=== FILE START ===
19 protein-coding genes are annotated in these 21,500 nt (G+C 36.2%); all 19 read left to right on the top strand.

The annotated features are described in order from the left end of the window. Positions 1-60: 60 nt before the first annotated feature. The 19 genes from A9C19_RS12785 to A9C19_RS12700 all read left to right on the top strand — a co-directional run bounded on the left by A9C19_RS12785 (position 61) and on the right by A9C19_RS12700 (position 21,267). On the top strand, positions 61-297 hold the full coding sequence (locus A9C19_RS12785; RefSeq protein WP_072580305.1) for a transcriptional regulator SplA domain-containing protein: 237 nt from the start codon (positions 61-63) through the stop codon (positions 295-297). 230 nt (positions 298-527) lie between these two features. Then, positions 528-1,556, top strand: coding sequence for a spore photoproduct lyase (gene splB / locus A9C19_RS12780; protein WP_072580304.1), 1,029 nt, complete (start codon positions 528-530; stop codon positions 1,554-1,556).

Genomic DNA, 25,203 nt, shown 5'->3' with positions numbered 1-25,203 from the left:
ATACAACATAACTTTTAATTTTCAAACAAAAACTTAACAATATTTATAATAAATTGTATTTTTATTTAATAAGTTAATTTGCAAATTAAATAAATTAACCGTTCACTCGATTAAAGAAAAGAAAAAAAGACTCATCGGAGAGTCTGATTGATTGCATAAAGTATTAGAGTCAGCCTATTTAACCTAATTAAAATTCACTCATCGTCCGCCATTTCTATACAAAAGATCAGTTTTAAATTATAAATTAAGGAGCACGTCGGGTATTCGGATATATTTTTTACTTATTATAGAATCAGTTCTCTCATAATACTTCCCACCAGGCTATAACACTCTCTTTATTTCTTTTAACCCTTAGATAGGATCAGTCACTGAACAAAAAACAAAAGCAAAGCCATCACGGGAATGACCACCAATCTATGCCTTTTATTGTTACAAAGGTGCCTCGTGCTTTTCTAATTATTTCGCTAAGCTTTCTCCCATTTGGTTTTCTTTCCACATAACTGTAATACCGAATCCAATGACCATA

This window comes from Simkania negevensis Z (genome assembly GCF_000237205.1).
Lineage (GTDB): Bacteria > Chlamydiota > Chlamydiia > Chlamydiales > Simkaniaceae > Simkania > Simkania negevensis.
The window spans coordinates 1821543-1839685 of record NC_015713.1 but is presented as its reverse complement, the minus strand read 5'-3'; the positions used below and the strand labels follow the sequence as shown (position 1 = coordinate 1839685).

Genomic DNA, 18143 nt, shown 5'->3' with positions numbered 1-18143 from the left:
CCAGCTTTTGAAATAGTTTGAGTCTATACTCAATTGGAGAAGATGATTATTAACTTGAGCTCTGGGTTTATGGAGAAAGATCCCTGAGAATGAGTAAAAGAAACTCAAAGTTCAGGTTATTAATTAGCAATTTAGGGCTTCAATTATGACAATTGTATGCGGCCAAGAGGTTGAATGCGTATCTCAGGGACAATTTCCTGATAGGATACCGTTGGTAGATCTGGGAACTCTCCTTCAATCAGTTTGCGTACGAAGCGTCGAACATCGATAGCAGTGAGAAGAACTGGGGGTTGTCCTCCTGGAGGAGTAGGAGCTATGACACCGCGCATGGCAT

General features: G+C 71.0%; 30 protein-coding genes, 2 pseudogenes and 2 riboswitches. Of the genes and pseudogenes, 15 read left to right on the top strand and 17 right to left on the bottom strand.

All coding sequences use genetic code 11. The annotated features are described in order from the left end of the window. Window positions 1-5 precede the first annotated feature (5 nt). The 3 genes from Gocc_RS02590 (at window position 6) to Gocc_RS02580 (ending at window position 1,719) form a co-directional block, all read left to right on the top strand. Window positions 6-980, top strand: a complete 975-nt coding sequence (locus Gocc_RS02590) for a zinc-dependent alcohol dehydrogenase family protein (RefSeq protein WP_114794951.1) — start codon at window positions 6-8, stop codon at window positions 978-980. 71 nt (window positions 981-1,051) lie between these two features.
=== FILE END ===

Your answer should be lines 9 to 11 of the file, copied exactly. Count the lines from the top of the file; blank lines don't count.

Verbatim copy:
CCAGCTTTTGAAATAGTTTGAGTCTATACTCAATTGGAGAAGATGATTATTAACTTGAGCTCTGGGTTTATGGAGAAAGATCCCTGAGAATGAGTAAAAGAAACTCAAAGTTCAGGTTATTAATTAGCAATTTAGGGCTTCAATTATGACAATTGTATGCGGCCAAGAGGTTGAATGCGTATCTCAGGGACAATTTCCTGATAGGATACCGTTGGTAGATCTGGGAACTCTCCTTCAATCAGTTTGCGTACGAAGCGTCGAACATCGATAGCAGTGAGAAGAACTGGGGGTTGTCCTCCTGGAGGAGTAGGAGCTATGACACCGCGCATGGCAT

General features: G+C 71.0%; 30 protein-coding genes, 2 pseudogenes and 2 riboswitches. Of the genes and pseudogenes, 15 read left to right on the top strand and 17 right to left on the bottom strand.

All coding sequences use genetic code 11. The annotated features are described in order from the left end of the window. Window positions 1-5 precede the first annotated feature (5 nt). The 3 genes from Gocc_RS02590 (at window position 6) to Gocc_RS02580 (ending at window position 1,719) form a co-directional block, all read left to right on the top strand. Window positions 6-980, top strand: a complete 975-nt coding sequence (locus Gocc_RS02590) for a zinc-dependent alcohol dehydrogenase family protein (RefSeq protein WP_114794951.1) — start codon at window positions 6-8, stop codon at window positions 978-980. 71 nt (window positions 981-1,051) lie between these two features.